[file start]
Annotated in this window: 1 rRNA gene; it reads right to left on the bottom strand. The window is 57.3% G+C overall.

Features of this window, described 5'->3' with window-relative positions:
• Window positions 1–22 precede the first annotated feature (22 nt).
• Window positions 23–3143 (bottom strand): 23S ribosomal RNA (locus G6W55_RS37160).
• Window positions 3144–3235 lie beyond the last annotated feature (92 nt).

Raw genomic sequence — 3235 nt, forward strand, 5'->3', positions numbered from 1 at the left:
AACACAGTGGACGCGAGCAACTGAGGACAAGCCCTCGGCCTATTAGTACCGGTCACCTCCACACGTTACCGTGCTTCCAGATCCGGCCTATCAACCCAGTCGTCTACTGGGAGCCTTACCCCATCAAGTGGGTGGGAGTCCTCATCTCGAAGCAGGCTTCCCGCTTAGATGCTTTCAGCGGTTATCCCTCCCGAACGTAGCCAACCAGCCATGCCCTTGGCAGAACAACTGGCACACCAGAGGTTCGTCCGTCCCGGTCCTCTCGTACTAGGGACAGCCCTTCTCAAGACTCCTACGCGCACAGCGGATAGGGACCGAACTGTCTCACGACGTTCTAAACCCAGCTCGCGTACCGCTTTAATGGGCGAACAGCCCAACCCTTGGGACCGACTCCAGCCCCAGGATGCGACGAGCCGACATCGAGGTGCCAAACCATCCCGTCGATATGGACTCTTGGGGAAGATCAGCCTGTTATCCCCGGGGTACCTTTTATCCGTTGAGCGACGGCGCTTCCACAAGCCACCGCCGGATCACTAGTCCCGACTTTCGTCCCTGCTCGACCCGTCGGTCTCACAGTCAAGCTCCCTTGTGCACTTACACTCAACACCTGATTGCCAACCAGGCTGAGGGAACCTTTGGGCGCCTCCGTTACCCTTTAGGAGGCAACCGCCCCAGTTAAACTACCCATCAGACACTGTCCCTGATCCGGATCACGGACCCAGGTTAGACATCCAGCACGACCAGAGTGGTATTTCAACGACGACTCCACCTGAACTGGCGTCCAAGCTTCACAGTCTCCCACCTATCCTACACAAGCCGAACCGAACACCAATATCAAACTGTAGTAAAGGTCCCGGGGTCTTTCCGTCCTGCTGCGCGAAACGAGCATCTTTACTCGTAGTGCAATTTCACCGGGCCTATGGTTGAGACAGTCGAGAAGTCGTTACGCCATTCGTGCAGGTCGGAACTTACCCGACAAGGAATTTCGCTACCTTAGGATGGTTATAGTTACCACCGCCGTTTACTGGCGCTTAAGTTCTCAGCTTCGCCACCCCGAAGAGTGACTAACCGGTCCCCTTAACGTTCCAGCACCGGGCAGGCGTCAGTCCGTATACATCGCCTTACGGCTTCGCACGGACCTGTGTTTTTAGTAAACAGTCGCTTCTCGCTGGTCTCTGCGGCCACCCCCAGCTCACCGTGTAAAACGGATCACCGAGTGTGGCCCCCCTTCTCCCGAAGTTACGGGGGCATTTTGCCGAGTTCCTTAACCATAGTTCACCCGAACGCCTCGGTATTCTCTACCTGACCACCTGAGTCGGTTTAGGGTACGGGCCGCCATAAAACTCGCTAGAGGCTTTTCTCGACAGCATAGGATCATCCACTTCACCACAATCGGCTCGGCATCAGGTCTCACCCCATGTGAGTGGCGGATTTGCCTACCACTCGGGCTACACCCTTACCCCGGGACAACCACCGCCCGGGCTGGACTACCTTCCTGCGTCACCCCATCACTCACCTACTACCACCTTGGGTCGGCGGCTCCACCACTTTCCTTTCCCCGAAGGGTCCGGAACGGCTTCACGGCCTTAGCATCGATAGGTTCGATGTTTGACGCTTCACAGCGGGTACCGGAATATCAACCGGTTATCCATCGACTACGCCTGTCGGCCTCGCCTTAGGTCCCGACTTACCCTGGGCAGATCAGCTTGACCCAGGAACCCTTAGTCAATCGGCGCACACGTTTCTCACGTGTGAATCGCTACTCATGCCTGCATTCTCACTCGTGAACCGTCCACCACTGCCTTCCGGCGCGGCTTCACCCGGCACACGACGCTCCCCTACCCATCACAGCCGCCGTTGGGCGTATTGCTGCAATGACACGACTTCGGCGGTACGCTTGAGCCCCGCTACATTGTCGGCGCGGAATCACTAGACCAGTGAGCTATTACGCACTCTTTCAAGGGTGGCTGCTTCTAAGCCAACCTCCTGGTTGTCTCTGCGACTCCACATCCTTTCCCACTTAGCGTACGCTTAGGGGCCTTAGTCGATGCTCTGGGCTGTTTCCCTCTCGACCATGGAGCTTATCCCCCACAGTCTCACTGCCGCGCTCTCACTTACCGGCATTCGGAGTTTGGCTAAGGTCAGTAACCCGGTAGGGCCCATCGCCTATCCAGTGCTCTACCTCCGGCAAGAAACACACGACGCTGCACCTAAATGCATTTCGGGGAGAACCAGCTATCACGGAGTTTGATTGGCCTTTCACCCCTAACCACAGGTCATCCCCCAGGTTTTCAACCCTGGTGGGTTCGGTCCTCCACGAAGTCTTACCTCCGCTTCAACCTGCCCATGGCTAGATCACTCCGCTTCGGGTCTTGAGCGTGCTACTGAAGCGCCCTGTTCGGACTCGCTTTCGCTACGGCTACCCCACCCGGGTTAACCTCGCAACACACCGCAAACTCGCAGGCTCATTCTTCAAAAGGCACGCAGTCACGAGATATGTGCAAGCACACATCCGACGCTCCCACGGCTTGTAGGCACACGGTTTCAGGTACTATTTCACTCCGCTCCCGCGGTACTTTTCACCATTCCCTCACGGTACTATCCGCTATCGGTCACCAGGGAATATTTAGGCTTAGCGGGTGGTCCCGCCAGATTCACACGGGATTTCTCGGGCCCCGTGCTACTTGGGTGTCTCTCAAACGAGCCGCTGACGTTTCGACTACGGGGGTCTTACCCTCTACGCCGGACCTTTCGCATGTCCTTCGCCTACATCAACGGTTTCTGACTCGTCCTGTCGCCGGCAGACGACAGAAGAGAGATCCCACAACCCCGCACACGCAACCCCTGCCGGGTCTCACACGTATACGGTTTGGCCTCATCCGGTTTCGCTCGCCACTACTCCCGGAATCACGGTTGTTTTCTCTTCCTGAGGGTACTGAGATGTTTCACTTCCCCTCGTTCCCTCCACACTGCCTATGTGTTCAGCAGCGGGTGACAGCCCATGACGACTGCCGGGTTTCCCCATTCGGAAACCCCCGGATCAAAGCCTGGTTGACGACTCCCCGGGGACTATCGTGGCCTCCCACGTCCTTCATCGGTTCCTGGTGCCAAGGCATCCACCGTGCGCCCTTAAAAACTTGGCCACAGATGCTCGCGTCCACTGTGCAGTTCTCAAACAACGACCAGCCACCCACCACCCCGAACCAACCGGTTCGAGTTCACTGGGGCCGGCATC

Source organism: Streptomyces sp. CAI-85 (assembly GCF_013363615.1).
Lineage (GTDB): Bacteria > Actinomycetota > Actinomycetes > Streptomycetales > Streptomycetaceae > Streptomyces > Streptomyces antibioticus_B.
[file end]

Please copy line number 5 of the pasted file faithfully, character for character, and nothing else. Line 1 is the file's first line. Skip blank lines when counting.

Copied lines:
• Window positions 3144–3235 lie beyond the last annotated feature (92 nt).